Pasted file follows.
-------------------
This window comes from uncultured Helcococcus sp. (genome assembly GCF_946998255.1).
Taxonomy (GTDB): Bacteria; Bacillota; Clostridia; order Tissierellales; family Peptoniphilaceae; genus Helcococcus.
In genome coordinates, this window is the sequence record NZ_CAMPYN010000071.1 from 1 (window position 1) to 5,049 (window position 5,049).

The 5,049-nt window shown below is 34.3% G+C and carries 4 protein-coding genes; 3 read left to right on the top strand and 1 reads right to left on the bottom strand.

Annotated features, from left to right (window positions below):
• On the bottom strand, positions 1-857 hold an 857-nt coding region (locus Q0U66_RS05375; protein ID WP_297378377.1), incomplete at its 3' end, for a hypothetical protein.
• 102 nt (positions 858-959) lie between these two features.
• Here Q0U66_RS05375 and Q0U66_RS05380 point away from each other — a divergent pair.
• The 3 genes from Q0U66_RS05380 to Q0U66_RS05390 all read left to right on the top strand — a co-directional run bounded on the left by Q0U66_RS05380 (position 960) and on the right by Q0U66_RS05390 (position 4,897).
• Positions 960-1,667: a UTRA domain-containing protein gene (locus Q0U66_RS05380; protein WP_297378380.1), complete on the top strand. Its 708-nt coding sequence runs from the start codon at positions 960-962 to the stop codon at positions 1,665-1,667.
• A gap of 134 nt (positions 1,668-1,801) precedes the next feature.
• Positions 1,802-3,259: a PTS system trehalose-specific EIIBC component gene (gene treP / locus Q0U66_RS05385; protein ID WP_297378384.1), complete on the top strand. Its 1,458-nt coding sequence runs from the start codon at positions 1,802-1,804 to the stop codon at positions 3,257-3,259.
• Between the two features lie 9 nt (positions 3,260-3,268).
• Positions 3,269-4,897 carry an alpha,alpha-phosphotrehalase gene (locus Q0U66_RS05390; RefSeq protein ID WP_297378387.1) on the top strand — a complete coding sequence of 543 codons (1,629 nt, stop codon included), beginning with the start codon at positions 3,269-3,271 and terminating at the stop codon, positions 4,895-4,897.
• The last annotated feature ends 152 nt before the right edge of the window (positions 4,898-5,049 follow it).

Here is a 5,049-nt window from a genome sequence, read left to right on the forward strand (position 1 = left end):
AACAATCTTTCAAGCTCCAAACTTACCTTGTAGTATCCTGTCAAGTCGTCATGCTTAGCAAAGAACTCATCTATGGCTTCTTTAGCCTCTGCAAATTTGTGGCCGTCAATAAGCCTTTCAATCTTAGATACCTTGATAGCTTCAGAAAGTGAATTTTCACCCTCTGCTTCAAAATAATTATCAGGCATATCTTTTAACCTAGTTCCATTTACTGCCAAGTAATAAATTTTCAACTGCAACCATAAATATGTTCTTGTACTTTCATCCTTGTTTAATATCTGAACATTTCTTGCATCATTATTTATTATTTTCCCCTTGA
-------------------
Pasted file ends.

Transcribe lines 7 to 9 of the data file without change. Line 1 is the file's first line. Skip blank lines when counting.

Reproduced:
• 102 nt (positions 858-959) lie between these two features.
• Here Q0U66_RS05375 and Q0U66_RS05380 point away from each other — a divergent pair.
• The 3 genes from Q0U66_RS05380 to Q0U66_RS05390 all read left to right on the top strand — a co-directional run bounded on the left by Q0U66_RS05380 (position 960) and on the right by Q0U66_RS05390 (position 4,897).